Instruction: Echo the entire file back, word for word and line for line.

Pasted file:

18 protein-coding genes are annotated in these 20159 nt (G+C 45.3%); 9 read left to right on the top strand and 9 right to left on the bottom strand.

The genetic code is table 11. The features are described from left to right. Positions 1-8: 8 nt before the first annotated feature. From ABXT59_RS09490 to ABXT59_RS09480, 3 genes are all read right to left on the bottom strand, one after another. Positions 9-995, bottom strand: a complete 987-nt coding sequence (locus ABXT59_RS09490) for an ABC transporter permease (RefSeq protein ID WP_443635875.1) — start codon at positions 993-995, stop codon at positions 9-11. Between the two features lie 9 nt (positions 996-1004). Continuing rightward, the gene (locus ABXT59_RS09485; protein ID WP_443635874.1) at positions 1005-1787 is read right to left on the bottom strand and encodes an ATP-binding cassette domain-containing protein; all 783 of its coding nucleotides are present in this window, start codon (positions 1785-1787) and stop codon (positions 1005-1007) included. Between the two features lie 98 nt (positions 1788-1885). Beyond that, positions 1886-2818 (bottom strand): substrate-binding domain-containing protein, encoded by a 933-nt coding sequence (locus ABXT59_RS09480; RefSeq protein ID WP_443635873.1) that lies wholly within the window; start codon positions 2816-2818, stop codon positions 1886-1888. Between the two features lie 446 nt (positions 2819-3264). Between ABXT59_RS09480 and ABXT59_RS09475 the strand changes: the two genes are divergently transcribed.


18 protein-coding genes are annotated in these 20159 nt (G+C 45.3%); 9 read left to right on the top strand and 9 right to left on the bottom strand.

The genetic code is table 11. The features are described from left to right. Positions 1-8: 8 nt before the first annotated feature. From ABXT59_RS09490 to ABXT59_RS09480, 3 genes are all read right to left on the bottom strand, one after another. Positions 9-995, bottom strand: a complete 987-nt coding sequence (locus ABXT59_RS09490) for an ABC transporter permease (RefSeq protein ID WP_443635875.1) — start codon at positions 993-995, stop codon at positions 9-11. Between the two features lie 9 nt (positions 996-1004). Continuing rightward, the gene (locus ABXT59_RS09485; protein ID WP_443635874.1) at positions 1005-1787 is read right to left on the bottom strand and encodes an ATP-binding cassette domain-containing protein; all 783 of its coding nucleotides are present in this window, start codon (positions 1785-1787) and stop codon (positions 1005-1007) included. Between the two features lie 98 nt (positions 1788-1885). Beyond that, positions 1886-2818 (bottom strand): substrate-binding domain-containing protein, encoded by a 933-nt coding sequence (locus ABXT59_RS09480; RefSeq protein ID WP_443635873.1) that lies wholly within the window; start codon positions 2816-2818, stop codon positions 1886-1888. Between the two features lie 446 nt (positions 2819-3264). Between ABXT59_RS09480 and ABXT59_RS09475 the strand changes: the two genes are divergently transcribed.